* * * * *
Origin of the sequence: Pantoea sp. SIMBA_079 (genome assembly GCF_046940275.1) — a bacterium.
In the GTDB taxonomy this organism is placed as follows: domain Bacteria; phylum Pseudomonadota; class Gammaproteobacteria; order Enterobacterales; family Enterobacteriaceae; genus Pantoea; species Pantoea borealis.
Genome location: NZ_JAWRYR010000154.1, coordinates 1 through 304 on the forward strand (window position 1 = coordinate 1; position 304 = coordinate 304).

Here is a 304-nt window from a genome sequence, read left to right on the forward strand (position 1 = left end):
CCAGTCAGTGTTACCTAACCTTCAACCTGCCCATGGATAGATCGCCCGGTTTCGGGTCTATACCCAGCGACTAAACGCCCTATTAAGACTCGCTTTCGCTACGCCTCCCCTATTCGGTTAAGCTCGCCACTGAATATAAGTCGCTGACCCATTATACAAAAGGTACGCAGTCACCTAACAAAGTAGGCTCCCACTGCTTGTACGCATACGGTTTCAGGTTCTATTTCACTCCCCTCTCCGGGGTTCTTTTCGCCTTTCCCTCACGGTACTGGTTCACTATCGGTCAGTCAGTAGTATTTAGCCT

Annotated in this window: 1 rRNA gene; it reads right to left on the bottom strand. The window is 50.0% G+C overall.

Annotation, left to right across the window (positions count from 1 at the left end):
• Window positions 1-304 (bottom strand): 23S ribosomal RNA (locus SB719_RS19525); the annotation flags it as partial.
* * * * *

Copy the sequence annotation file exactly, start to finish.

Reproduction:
Origin of the sequence: Pantoea sp. SIMBA_079 (genome assembly GCF_046940275.1) — a bacterium.
In the GTDB taxonomy this organism is placed as follows: domain Bacteria; phylum Pseudomonadota; class Gammaproteobacteria; order Enterobacterales; family Enterobacteriaceae; genus Pantoea; species Pantoea borealis.
Genome location: NZ_JAWRYR010000154.1, coordinates 1 through 304 on the forward strand (window position 1 = coordinate 1; position 304 = coordinate 304).

Here is a 304-nt window from a genome sequence, read left to right on the forward strand (position 1 = left end):
CCAGTCAGTGTTACCTAACCTTCAACCTGCCCATGGATAGATCGCCCGGTTTCGGGTCTATACCCAGCGACTAAACGCCCTATTAAGACTCGCTTTCGCTACGCCTCCCCTATTCGGTTAAGCTCGCCACTGAATATAAGTCGCTGACCCATTATACAAAAGGTACGCAGTCACCTAACAAAGTAGGCTCCCACTGCTTGTACGCATACGGTTTCAGGTTCTATTTCACTCCCCTCTCCGGGGTTCTTTTCGCCTTTCCCTCACGGTACTGGTTCACTATCGGTCAGTCAGTAGTATTTAGCCT

Annotated in this window: 1 rRNA gene; it reads right to left on the bottom strand. The window is 50.0% G+C overall.

Annotation, left to right across the window (positions count from 1 at the left end):
• Window positions 1-304 (bottom strand): 23S ribosomal RNA (locus SB719_RS19525); the annotation flags it as partial.